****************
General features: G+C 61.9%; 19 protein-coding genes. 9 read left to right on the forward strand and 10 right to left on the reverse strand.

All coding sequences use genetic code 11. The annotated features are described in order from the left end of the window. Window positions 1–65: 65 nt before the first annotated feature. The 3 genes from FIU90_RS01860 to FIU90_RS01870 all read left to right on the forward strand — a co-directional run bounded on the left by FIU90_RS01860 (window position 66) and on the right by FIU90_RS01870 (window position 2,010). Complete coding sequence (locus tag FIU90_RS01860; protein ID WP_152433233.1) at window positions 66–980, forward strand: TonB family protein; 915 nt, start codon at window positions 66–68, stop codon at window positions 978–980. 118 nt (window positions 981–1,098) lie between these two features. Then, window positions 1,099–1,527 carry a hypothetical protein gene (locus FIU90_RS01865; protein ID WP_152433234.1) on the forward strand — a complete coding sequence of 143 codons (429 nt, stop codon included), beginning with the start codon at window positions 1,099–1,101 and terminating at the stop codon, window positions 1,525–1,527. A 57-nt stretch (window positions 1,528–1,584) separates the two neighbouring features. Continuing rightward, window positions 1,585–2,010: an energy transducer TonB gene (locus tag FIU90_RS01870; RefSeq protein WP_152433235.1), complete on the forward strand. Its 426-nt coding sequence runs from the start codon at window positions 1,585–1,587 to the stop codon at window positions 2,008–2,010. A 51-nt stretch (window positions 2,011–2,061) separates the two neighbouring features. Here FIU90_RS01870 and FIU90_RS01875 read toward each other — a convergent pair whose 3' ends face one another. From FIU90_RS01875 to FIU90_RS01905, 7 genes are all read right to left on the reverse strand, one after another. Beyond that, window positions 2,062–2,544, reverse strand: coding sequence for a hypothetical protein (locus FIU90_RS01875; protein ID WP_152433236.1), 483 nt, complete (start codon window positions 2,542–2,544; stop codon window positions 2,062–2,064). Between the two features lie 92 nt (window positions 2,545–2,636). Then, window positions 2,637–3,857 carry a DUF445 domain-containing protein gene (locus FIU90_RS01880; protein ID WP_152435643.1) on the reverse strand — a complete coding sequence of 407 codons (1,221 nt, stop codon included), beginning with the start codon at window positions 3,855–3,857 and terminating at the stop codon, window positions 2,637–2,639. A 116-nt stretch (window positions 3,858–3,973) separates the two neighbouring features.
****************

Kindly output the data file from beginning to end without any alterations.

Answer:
General features: G+C 61.9%; 19 protein-coding genes. 9 read left to right on the forward strand and 10 right to left on the reverse strand.

All coding sequences use genetic code 11. The annotated features are described in order from the left end of the window. Window positions 1–65: 65 nt before the first annotated feature. The 3 genes from FIU90_RS01860 to FIU90_RS01870 all read left to right on the forward strand — a co-directional run bounded on the left by FIU90_RS01860 (window position 66) and on the right by FIU90_RS01870 (window position 2,010). Complete coding sequence (locus tag FIU90_RS01860; protein ID WP_152433233.1) at window positions 66–980, forward strand: TonB family protein; 915 nt, start codon at window positions 66–68, stop codon at window positions 978–980. 118 nt (window positions 981–1,098) lie between these two features. Then, window positions 1,099–1,527 carry a hypothetical protein gene (locus FIU90_RS01865; protein ID WP_152433234.1) on the forward strand — a complete coding sequence of 143 codons (429 nt, stop codon included), beginning with the start codon at window positions 1,099–1,101 and terminating at the stop codon, window positions 1,525–1,527. A 57-nt stretch (window positions 1,528–1,584) separates the two neighbouring features. Continuing rightward, window positions 1,585–2,010: an energy transducer TonB gene (locus tag FIU90_RS01870; RefSeq protein WP_152433235.1), complete on the forward strand. Its 426-nt coding sequence runs from the start codon at window positions 1,585–1,587 to the stop codon at window positions 2,008–2,010. A 51-nt stretch (window positions 2,011–2,061) separates the two neighbouring features. Here FIU90_RS01870 and FIU90_RS01875 read toward each other — a convergent pair whose 3' ends face one another. From FIU90_RS01875 to FIU90_RS01905, 7 genes are all read right to left on the reverse strand, one after another. Beyond that, window positions 2,062–2,544, reverse strand: coding sequence for a hypothetical protein (locus FIU90_RS01875; protein ID WP_152433236.1), 483 nt, complete (start codon window positions 2,542–2,544; stop codon window positions 2,062–2,064). Between the two features lie 92 nt (window positions 2,545–2,636). Then, window positions 2,637–3,857 carry a DUF445 domain-containing protein gene (locus FIU90_RS01880; protein ID WP_152435643.1) on the reverse strand — a complete coding sequence of 407 codons (1,221 nt, stop codon included), beginning with the start codon at window positions 3,855–3,857 and terminating at the stop codon, window positions 2,637–2,639. A 116-nt stretch (window positions 3,858–3,973) separates the two neighbouring features.